The remaining three scenarios include the phaseout of coal, but consider different scenarios for oil use and supply. One case considers a delay in the oil peak by about 21 years to 2037. Another considers fewer-than-expected additions to currently proven reserves, or taxes on emissions that makes fuels too expensive to extract. The final scenario looks at emissions from oil fields that peak at different times, extending the peak into a plateau that lasts from 2020-2040.
The team used a mathematical model to convert CO2 emissions from each scenario into estimates of future concentrations in the atmosphere. The "business as usual" scenario resulted in CO2 that would exceed 450 parts per million from by 2035, and climb to more than double the pre-industrial level. Even when low-end estimates of reserves were assumed, the threshold was exceeded from about 2050 onwards. However, the other four scenarios resulted in CO2 levels that peaked in various years, but all fell below the prescribed cap of 450 parts per million by about 2080 at the latest. Levels in two of the scenarios always stayed below the threshold.
The researchers say that the results clearly imply that emissions from coal should be reduced. This would apply also, they say, to "unconventional" fuels not yet in mainstream use, such as methane hydrates and tar sands. These also contain far more fossil carbon than conventional oil and gas, and thus could potentially be major contributors to emissions.
"We're illustrating the types of action needed to get to target carbon dioxide levels," Kharecha said. "The most important mitigation strategy we recommend--a phase-out of carbon dioxide emissions from coal within the next few decades--is feasible using current or near-term technologies."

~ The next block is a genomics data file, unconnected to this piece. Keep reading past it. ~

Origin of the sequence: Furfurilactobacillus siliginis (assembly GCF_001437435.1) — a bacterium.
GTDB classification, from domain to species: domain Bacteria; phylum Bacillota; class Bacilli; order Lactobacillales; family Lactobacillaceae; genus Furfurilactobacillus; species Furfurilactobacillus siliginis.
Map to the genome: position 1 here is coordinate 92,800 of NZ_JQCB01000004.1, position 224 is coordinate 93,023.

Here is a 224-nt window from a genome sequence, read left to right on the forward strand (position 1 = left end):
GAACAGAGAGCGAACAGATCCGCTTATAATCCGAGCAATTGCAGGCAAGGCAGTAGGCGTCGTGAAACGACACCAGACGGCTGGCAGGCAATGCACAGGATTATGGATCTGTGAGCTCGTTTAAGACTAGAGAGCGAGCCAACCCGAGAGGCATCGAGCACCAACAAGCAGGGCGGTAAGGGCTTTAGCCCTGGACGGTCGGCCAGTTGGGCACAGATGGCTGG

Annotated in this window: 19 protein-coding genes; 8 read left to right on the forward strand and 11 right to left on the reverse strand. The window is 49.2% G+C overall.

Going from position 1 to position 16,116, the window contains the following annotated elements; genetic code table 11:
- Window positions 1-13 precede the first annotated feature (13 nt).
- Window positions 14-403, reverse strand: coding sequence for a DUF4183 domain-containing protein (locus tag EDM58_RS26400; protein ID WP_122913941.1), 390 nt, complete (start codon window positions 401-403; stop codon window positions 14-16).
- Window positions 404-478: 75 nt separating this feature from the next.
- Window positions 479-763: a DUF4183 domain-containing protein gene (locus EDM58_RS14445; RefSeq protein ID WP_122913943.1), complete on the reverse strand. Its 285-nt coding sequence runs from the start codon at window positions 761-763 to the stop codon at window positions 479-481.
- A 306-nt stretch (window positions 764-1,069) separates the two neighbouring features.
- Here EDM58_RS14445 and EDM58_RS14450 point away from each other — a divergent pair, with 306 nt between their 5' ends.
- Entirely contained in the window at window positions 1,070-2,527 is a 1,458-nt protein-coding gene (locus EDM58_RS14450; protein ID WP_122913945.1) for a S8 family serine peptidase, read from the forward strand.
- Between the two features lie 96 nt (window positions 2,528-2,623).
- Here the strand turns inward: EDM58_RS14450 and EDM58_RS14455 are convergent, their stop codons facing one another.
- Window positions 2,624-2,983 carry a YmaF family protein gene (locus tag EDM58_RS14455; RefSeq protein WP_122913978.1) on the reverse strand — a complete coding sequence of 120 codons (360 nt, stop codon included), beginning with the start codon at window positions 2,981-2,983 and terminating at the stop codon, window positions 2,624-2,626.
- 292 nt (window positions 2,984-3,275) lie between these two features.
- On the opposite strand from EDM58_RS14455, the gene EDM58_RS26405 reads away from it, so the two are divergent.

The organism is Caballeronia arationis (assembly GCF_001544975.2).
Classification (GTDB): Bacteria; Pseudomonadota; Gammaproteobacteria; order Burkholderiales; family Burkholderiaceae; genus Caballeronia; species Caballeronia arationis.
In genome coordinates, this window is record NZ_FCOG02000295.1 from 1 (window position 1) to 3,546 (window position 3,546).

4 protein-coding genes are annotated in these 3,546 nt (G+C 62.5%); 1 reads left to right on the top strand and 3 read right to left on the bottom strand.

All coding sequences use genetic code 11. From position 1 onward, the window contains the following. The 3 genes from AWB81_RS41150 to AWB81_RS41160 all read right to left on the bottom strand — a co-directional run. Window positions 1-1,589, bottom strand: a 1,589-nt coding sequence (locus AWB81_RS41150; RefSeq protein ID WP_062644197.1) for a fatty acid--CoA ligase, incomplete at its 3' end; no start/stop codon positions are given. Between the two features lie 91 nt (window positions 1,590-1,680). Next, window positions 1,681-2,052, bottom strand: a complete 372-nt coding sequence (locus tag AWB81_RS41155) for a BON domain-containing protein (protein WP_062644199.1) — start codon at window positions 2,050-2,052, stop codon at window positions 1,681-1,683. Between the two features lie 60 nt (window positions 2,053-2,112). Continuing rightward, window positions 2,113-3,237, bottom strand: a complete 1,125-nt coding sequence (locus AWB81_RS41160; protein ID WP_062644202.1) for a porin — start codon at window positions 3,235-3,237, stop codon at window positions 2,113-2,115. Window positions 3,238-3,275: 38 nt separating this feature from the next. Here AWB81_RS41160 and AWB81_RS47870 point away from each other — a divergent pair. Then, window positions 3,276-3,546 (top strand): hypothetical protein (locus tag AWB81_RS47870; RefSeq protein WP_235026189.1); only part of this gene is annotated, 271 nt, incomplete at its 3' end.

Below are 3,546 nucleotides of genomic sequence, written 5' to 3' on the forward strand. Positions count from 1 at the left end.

Pushker Kharecha is at: email@example.com. 212-678-5630
The paper, "Implications of 'peak oil' for atmospheric CO2 and climate" is at:
The article "How will the end of cheap oil affect future global climate?" is at:
More information: Kevin Krajick, Senior Science Writer, The Earth Institute firstname.lastname@example.org 212-854-9729
The Earth Institute at Columbia University mobilizes the sciences, education and public policy to achieve a sustainable earth. Through interdisciplinary research among more than 500 scientists in diverse fields, the Institute is adding to the knowledge necessary for addressing the challenges of the 21st century and beyond. With over two dozen associated degree curricula and a vibrant fellowship program, the Earth Institute is educating new leaders to become professionals and scholars in the growing field of sustainable development. We work alongside governments, businesses, nonprofit organizations and individuals to devise innovative strategies to protect the future of our planet.
Goddard Institute for Space Studies, part of The Earth Institute, is the only urban laboratory of the National Aeronautic and Space Administration (NASA). It is a climate research center that models and monitors earth systems, using state-of-the-art equipment to predict atmospheric and climate changes in the 21st century. It also plays an important teaching role, conducting science education programs at more than 20 universities, schools and organizations throughout metropolitan New York..